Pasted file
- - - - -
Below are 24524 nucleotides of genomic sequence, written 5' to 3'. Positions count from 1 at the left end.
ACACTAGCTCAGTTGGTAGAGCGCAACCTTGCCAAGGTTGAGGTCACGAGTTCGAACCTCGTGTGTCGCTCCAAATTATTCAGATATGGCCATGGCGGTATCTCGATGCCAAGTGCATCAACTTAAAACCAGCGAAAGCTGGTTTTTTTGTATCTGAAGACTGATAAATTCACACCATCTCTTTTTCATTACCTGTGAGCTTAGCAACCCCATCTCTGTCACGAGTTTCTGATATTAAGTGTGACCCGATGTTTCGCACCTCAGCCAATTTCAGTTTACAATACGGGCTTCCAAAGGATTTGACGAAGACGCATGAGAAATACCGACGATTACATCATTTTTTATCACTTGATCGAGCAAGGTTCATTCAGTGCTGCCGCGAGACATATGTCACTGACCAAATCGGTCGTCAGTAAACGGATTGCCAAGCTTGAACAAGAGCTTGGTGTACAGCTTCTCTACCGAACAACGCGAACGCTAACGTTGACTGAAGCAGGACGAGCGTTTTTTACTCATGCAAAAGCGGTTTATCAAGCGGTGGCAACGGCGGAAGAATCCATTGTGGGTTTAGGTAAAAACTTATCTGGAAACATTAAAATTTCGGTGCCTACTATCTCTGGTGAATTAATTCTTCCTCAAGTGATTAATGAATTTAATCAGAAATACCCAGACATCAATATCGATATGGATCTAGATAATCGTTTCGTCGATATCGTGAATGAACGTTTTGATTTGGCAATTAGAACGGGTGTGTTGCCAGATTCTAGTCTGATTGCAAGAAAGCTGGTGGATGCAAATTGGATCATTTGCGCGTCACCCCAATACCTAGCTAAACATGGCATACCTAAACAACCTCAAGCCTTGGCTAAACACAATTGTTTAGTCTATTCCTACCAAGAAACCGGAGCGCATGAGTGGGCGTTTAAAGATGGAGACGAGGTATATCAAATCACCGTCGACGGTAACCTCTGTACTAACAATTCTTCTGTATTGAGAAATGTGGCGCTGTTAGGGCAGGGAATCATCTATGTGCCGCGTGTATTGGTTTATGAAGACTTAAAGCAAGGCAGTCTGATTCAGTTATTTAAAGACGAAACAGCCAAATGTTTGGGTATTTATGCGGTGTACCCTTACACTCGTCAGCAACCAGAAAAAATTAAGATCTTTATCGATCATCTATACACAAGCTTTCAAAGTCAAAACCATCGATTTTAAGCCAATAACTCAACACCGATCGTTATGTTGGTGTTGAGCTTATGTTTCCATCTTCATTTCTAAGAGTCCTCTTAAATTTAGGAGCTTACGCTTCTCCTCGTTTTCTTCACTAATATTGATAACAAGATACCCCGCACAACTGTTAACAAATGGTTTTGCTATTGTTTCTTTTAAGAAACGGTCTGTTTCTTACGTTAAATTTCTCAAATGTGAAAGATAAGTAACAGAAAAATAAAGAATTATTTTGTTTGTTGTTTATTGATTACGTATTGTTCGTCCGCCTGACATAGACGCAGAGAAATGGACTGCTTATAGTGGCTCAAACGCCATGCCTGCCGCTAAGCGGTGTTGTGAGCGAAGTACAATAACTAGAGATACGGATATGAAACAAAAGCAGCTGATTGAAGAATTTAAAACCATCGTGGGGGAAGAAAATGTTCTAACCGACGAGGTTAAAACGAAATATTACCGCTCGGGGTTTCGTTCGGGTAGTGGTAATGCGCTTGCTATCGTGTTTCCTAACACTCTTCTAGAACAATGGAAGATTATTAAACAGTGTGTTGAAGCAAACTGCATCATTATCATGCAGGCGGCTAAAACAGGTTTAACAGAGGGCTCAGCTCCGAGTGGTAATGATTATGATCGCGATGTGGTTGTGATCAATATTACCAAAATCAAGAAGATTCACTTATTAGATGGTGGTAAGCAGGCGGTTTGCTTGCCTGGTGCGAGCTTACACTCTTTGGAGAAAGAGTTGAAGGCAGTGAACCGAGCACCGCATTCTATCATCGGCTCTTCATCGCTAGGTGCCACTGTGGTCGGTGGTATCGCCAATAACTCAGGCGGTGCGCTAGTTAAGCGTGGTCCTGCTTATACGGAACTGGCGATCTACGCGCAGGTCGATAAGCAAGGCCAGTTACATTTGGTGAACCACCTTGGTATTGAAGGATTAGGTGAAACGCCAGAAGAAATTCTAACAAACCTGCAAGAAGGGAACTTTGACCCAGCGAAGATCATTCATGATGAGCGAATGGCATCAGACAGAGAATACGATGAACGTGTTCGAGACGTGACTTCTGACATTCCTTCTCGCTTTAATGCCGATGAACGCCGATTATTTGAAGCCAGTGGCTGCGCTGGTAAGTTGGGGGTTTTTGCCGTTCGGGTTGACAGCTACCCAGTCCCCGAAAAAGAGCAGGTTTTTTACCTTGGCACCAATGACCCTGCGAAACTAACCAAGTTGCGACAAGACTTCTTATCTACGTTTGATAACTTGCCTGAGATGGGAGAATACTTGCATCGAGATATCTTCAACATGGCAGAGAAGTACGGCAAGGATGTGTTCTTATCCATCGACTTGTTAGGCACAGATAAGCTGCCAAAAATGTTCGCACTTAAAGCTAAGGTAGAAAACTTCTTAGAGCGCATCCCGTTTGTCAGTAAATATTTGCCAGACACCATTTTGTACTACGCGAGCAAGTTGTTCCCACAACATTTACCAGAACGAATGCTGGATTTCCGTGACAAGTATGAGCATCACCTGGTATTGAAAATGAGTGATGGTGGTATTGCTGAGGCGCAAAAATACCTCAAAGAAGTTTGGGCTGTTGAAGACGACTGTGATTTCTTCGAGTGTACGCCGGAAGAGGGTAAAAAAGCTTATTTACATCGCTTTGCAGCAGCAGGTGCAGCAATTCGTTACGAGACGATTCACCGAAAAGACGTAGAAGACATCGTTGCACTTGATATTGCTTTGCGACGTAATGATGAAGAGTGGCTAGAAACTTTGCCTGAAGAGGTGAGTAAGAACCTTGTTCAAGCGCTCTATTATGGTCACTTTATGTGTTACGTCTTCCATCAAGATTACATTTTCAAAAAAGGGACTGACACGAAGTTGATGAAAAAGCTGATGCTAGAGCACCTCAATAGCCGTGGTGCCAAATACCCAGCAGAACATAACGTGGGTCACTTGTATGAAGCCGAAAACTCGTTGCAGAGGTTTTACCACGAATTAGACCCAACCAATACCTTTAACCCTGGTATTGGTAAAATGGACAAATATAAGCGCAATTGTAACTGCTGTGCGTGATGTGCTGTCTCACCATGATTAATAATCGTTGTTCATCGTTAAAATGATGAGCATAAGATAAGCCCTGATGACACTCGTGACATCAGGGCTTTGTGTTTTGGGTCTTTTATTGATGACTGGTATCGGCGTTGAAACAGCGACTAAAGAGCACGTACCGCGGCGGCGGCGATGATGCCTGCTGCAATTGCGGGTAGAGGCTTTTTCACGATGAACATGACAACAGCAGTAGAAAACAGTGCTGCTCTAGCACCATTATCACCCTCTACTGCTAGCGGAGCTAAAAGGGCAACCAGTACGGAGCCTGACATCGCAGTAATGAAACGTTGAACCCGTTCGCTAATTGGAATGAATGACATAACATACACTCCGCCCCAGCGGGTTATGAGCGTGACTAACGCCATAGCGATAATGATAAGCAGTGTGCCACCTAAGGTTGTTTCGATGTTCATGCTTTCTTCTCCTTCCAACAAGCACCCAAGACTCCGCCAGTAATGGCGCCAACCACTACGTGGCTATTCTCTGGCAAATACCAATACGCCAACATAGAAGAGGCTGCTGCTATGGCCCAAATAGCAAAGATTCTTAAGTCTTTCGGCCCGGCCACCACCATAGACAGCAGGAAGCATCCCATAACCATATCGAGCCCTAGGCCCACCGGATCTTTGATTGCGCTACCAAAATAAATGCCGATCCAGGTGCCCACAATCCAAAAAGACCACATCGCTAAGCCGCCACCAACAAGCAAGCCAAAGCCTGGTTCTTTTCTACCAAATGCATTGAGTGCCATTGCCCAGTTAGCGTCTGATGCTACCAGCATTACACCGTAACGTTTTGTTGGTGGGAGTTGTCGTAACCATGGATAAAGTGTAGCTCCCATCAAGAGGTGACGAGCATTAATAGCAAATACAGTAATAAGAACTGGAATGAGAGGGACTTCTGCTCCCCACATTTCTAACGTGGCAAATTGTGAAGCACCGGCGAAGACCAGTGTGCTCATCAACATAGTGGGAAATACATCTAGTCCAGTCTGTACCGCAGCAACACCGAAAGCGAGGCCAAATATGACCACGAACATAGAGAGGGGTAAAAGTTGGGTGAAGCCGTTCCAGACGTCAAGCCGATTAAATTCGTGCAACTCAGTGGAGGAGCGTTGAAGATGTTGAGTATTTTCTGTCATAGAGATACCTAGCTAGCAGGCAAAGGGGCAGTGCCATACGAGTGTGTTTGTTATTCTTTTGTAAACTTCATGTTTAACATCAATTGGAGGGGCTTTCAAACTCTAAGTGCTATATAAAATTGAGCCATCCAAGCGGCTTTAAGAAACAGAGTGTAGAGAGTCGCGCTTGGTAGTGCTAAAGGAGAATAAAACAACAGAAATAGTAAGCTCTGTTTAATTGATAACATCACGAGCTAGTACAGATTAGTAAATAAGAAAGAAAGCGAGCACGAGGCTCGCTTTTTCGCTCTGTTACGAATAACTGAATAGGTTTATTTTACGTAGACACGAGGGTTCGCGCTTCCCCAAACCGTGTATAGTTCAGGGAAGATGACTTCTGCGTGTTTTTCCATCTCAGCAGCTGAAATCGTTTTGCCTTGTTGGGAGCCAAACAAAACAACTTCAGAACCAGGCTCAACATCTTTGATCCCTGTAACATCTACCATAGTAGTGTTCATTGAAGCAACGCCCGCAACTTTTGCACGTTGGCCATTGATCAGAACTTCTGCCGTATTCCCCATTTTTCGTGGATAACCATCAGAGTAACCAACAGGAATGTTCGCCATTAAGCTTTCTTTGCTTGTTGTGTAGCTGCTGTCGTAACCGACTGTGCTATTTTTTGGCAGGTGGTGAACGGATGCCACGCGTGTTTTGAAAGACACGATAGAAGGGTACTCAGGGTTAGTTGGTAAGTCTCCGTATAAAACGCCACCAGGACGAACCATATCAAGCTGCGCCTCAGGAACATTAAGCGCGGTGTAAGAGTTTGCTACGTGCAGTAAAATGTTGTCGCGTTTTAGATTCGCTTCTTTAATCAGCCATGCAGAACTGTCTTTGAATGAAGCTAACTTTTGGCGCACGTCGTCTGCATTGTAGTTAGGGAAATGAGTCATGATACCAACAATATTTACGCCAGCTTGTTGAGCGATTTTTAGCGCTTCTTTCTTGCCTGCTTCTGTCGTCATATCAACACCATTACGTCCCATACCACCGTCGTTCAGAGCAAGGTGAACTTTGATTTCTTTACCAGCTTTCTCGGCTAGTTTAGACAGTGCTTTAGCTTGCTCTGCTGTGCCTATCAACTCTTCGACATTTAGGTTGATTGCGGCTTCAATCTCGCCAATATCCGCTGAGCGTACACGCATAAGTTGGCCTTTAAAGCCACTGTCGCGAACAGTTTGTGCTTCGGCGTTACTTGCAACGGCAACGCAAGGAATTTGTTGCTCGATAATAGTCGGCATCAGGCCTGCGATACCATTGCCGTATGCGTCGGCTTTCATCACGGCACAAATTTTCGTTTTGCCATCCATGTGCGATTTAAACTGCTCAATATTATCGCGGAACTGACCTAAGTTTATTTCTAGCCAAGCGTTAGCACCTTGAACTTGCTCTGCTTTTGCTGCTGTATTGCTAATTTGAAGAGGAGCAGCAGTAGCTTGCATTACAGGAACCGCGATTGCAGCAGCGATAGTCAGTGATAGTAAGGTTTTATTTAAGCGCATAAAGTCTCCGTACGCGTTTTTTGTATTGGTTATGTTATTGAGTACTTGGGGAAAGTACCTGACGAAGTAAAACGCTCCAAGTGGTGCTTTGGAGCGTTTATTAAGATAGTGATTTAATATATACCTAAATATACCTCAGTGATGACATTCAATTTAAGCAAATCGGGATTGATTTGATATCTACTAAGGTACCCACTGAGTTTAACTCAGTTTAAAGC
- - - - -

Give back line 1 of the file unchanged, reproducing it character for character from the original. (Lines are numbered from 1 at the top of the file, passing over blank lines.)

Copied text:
Below are 24524 nucleotides of genomic sequence, written 5' to 3'. Positions count from 1 at the left end.